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LPG export ban leads to a significant price reduction in Nigeria

A ban on Liquefied Petroleum Gas (LPG) exports implemented by the Nigerian government has resulted in a substantial decrease in domestic cooking gas prices, according to the Nigerian Association of Liquefied Petroleum Gas Marketers (NALPGAM).

Prices drop by over 30%.

NALPGAM President Oladapo Olatunbosun commended the Minister of State for Petroleum Resources (Gas), Ekperikpe Ekpo, for the policy change during a courtesy visit. Olatunbosun highlighted a price reduction from N1,400–1,500 per kilogramme to N900–1,000 per kilogramme, representing a significant drop of over 30%.

Addressing Domestic Supply Shortages

The government implemented the export ban in February 2024 to address a domestic supply shortage that caused a surge in LPG prices. NALPGAM had previously raised concerns about international oil companies exporting large volumes of gas while domestic consumers faced high costs.

Positive Impact on Consumers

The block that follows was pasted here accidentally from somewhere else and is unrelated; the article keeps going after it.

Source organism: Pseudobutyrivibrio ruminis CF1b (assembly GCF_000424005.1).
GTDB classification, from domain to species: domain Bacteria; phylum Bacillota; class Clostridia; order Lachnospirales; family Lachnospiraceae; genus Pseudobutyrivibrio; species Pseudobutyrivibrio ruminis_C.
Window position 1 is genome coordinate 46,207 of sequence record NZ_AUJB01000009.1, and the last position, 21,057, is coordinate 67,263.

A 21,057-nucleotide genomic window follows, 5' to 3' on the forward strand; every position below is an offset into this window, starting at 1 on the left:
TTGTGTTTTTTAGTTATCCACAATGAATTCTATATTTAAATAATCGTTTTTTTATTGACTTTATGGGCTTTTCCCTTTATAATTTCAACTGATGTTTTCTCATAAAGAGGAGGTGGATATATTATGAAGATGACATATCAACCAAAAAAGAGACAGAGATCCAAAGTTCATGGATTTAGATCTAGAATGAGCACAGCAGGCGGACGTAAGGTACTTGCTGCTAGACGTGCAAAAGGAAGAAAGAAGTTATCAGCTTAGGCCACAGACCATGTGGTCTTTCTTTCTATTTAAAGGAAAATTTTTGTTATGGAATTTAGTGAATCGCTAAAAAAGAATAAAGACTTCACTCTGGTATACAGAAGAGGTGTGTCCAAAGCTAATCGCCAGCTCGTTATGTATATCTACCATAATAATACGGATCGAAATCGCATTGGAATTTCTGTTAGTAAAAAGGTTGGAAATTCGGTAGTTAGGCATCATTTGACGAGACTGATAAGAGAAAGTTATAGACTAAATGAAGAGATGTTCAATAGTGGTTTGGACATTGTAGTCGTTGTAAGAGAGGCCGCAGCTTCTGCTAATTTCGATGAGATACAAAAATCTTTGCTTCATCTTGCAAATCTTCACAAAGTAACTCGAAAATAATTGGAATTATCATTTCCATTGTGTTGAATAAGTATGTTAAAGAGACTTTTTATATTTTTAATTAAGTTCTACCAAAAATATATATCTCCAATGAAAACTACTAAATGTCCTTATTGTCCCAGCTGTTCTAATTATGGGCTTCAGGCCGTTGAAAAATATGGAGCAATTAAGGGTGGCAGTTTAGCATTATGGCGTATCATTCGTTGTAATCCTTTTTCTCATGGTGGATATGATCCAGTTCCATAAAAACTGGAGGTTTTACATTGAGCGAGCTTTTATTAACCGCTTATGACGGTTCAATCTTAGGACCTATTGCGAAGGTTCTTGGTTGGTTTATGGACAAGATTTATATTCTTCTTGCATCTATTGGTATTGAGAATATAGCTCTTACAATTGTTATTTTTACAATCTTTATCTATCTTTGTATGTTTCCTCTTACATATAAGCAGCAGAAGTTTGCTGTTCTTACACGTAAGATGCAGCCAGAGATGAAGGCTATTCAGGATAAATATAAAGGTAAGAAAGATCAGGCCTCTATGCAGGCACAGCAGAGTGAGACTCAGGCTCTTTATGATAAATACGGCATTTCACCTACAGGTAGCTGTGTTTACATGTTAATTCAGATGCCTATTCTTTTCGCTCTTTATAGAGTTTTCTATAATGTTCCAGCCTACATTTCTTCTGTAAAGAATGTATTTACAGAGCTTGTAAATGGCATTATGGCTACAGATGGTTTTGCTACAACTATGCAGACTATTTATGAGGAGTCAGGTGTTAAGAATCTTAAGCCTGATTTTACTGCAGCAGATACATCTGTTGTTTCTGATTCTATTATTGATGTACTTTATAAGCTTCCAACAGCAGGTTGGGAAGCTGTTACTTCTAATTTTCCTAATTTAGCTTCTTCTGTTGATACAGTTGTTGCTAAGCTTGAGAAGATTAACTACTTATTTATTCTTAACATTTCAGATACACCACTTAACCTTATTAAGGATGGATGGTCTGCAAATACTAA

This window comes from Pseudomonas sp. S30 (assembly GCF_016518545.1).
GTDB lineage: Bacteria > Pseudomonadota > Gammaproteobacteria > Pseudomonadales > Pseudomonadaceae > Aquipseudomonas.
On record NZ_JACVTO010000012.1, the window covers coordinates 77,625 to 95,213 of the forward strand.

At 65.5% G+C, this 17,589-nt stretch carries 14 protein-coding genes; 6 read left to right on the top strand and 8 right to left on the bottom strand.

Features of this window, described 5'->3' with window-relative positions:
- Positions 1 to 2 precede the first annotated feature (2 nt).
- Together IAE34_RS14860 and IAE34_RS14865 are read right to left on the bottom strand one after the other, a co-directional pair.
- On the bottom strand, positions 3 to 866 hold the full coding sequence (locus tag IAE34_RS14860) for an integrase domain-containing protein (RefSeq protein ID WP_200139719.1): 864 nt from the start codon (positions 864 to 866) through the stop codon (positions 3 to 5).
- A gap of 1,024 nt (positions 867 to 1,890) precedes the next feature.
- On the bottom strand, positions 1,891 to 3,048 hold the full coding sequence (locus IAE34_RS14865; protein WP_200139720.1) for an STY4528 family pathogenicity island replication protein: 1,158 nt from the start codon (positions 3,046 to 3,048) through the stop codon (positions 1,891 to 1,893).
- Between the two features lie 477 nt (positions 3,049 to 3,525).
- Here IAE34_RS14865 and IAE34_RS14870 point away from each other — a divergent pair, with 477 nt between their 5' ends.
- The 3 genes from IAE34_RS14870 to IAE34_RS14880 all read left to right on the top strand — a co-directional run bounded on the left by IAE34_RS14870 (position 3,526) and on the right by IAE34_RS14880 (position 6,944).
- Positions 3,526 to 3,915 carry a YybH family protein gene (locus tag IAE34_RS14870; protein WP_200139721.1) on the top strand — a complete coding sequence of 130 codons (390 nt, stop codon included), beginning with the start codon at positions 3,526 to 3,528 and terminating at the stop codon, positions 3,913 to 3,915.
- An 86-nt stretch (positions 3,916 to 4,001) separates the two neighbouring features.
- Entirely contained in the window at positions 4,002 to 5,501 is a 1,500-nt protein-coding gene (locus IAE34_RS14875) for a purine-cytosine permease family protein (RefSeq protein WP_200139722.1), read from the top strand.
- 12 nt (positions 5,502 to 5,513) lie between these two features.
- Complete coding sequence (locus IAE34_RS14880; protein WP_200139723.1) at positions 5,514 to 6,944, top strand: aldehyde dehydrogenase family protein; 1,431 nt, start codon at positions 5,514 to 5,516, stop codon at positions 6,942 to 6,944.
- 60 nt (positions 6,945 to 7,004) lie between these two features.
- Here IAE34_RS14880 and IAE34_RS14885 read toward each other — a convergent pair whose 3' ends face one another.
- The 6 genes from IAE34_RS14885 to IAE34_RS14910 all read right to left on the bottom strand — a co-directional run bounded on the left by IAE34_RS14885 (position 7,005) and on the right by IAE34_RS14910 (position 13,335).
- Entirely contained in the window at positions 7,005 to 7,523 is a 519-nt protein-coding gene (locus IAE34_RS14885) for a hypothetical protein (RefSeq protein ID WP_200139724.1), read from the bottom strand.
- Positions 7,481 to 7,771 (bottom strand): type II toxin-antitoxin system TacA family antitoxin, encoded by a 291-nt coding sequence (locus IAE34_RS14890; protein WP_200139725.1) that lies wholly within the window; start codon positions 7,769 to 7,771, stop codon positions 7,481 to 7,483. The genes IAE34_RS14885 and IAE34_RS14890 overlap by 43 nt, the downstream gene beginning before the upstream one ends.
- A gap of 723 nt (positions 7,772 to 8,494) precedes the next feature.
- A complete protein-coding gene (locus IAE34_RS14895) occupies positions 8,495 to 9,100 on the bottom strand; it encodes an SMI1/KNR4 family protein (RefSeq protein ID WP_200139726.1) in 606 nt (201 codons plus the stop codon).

Olatunbosun expressed his gratitude for the government’s intervention, stating, “Consumers can testify” to the positive impact of the ban. He added that people who previously abandoned gas due to high prices are now returning to the market.

Government Committed to Gas Availability

Minister Ekpo acknowledged the irony of Nigeria, a major gas producer, having low LPG consumption rates. He reaffirmed President Bola Tinubu’s commitment to increasing domestic gas utilisation and praised marketers for cooperating to adjust prices following the export ban.

Focus on Long-Term Affordability

Ekpo emphasised the government’s ongoing efforts to ensure Nigerians have access to affordable gas at the right price. He mentioned the removal of taxes and levies on gas equipment imports as another initiative to promote gas adoption.

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